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Thursday 3 September 2009
Letters: Broken Britain
It's not just the NHS – nothing works in this country
Your recent articles about the failures of the NHS are very interesting. But it is not only the health service that is falling apart; it is our whole country.
I moved house recently and had to insure the new house with Saga on exchange of contracts and inform them of the new address for my car insurance. So they insured my existing house twice and left the new house uninsured and cancelled the insurance of my car.
EDF said they could not supply electricity to the new house as it did not exist. Someone had taken the postcode down incorrectly. I therefore instructed another company. They are currently fighting over who shall have my custom.
The Post Office could not cope with redirection of mail. Letters were floating around in the system. I thought it necessary to ask Barclays to cancel a chequebook which should have arrived. Barclays re-issued the suspect, cancelled chequebook. I had to ask for another. All the cheques bounced. It has taken over four hours and five visits to the bank (seven miles away) to sort things out.
The water board has sent demands varying from £699 to over a thousand a year. One letter says I have a meter, another says I have not. In a phone call I was told that there are two houses with the same name as mine in the same street, and they did not understand. Nor do I.
In my humble opinion the problems arise from too much reliance on computers and the fact that the majority of people are not interested in doing their job properly. What does that tell us about our educational system?
B E J Crombie
St Just-in-Penwith, Cornwall
Brave decision to free Megrahi
Dominic Lawson may well believe that the British and Scottish governments are pathetic or even bananas (Opinion, 4 September) but to accuse all who have "acclaimed the decision" of the Scottish Justice Secretary to release Abdelbaset Ali al-Megrahi on compassionate grounds of being parochial and heartless towards the American victims shows surprising blindness to fact.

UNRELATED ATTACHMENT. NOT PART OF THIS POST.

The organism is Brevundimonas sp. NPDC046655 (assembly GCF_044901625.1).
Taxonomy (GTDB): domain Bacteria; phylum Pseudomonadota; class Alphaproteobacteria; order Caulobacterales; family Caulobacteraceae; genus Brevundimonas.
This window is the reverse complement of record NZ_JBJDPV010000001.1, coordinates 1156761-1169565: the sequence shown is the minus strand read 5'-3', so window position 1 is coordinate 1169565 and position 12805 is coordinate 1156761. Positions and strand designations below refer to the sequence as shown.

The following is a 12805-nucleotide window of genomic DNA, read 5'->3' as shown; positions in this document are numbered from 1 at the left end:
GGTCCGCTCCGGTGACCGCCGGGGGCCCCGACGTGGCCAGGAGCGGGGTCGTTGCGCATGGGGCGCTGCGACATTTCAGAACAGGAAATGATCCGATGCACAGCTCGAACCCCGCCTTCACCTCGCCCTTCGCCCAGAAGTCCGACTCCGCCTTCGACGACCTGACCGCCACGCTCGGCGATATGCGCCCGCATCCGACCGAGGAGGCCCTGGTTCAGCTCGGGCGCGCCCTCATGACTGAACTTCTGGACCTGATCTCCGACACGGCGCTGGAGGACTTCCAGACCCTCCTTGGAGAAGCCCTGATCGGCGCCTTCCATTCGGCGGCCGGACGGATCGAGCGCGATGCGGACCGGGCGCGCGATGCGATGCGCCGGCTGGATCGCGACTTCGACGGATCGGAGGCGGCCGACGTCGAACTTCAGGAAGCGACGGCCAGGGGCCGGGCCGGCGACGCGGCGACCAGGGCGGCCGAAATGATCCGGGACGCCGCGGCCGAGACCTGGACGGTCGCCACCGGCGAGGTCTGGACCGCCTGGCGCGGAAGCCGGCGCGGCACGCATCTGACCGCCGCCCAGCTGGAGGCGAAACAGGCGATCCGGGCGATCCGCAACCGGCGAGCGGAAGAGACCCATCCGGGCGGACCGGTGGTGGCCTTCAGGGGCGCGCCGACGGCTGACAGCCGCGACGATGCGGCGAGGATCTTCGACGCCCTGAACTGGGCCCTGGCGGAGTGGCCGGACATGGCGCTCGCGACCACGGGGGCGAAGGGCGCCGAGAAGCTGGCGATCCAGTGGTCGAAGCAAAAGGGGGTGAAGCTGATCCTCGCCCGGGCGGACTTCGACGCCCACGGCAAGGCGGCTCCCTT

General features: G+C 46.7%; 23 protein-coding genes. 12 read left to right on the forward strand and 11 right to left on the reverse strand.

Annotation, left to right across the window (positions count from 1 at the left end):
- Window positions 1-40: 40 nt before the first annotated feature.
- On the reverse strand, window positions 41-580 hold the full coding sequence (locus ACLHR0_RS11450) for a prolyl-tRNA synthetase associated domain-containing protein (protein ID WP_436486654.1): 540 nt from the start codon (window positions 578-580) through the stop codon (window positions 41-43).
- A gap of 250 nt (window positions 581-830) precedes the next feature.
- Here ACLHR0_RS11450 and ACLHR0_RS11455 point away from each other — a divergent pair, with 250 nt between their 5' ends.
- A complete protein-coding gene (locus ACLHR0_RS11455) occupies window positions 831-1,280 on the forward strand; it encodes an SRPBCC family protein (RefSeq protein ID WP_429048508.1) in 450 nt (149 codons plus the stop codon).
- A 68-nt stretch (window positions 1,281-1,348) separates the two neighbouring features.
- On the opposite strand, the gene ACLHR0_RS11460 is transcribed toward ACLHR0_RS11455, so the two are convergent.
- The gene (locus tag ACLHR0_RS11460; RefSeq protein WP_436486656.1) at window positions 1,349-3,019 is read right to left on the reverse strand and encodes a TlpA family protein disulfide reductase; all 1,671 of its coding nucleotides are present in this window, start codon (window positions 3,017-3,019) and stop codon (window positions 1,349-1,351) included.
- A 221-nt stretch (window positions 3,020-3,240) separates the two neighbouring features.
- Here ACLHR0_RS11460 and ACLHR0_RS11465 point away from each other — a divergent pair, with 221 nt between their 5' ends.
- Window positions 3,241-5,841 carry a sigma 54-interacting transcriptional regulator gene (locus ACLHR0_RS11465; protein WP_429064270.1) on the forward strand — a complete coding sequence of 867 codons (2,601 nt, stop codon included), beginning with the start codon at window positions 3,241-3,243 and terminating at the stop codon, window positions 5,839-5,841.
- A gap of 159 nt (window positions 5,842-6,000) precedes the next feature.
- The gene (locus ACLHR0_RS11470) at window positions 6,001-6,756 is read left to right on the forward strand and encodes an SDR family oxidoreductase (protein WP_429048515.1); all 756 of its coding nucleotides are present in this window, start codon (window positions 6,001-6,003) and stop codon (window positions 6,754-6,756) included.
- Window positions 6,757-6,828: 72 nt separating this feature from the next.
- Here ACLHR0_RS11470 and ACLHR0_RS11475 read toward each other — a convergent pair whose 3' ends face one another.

Megrahi, who is reported to have only months to live, was released eight years into his 27-year sentence for the murder of 270 people in the bombing of Pan Am 103. When the US Navy shot down Iran Air 655 some six months earlier, killing 290 passengers, of whom 66 were children, no one was prosecuted. The US was forced to pay reparations to the families of the victims to settle a suit brought in the International Court of Justice, but they have never admitted wrongdoing nor apologised for the incident.
Just recently we have heard the apology by William Calley for his part in the massacre, sexual abuse, torture and mutilation of innocent victims in My Lai, for which he served only three years' house arrest out of his life sentence. This is not a system of justice that we should try to equal, whatever President Obama's views on the Scottish decision.
The Scottish Justice Secretary took a decision based on the Scottish law of compassion, which, given the circumstances of the case, was a brave decision; one likely to achieve more in this world, through an act of mercy, than retribution and vengeance. Realpolitik may be at work, but this decision was neither bananas nor pathetic.
Sarah de Mas
Dominic Lawson says that there is no excuse for treating the relatives of the victims of the Lockerbie bombing "as if their feelings are less important than those of the Megrahi family".
This argument is put forward as the clincher with regard to whether or not the release of Megrahi had anything "to do with justice". What it does, rather, is allow a glimpse of what this whole media circus with its populist political hangers-on is all about.
The feelings of the victims' relatives are as wholly irrelevant to the question of the justice of Megrahi's release as are the feelings of his family or those of the President of the United States or of the flag-wavers welcoming Megrahi's return to Libya.